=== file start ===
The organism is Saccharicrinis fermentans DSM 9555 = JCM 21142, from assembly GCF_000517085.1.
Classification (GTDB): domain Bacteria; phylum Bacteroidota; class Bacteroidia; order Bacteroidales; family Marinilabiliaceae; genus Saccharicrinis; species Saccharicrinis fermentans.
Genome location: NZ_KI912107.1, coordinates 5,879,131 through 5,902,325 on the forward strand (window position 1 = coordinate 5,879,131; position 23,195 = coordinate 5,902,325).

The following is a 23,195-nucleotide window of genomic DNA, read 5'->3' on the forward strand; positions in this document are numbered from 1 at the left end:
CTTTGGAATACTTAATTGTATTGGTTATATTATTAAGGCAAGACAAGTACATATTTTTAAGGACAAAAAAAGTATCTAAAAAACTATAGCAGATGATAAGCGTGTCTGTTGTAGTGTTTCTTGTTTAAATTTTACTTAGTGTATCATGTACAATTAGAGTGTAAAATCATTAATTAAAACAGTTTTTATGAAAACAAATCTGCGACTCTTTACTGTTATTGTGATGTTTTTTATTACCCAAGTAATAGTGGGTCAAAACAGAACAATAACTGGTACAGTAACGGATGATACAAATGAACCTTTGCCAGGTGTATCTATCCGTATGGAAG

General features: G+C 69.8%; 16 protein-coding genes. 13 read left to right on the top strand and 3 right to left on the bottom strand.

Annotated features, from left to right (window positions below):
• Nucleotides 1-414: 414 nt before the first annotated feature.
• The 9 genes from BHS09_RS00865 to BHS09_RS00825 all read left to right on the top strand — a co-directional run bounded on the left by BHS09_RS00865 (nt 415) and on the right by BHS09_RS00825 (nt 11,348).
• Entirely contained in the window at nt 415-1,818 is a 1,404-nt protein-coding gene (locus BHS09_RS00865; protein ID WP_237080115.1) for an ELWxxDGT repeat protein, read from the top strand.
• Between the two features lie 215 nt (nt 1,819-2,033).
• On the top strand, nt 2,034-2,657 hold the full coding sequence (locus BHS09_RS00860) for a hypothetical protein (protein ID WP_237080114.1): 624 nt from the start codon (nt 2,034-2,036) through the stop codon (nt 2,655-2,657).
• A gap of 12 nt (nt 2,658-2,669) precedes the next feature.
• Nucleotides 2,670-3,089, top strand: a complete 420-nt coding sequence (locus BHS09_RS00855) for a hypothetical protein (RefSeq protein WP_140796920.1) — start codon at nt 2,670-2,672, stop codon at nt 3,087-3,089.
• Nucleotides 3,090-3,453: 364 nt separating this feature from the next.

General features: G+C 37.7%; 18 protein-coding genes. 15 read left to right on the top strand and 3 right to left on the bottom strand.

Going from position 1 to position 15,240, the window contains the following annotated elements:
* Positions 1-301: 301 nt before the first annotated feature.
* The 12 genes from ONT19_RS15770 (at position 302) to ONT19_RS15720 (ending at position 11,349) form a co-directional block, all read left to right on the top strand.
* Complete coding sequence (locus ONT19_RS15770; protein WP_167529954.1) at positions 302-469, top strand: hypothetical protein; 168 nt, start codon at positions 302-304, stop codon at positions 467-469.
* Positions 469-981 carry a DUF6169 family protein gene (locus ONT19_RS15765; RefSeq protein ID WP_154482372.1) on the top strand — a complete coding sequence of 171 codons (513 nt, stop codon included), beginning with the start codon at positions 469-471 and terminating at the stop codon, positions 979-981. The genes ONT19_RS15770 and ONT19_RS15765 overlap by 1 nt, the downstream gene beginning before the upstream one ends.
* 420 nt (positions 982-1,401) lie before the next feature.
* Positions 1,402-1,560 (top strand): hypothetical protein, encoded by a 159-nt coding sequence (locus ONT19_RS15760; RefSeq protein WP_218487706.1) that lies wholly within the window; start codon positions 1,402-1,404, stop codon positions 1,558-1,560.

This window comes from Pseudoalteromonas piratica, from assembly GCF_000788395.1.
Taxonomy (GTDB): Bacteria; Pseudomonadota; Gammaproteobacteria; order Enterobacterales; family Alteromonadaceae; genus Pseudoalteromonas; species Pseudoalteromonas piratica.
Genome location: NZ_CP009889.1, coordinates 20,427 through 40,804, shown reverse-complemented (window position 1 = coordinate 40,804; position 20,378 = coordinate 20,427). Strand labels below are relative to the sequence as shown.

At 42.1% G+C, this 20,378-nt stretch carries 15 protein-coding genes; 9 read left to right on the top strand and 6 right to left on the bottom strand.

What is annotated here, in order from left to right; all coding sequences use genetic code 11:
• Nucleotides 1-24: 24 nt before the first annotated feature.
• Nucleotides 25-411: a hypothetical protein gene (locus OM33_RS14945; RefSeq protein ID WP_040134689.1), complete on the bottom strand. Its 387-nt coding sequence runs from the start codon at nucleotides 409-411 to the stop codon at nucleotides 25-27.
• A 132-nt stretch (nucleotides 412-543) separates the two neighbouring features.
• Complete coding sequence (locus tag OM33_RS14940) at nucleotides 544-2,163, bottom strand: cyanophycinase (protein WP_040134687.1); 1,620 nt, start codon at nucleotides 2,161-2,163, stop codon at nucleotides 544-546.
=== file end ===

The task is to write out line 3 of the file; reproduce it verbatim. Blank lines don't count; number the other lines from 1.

Genome location: NZ_KI912107.1, coordinates 5,879,131 through 5,902,325 on the forward strand (window position 1 = coordinate 5,879,131; position 23,195 = coordinate 5,902,325).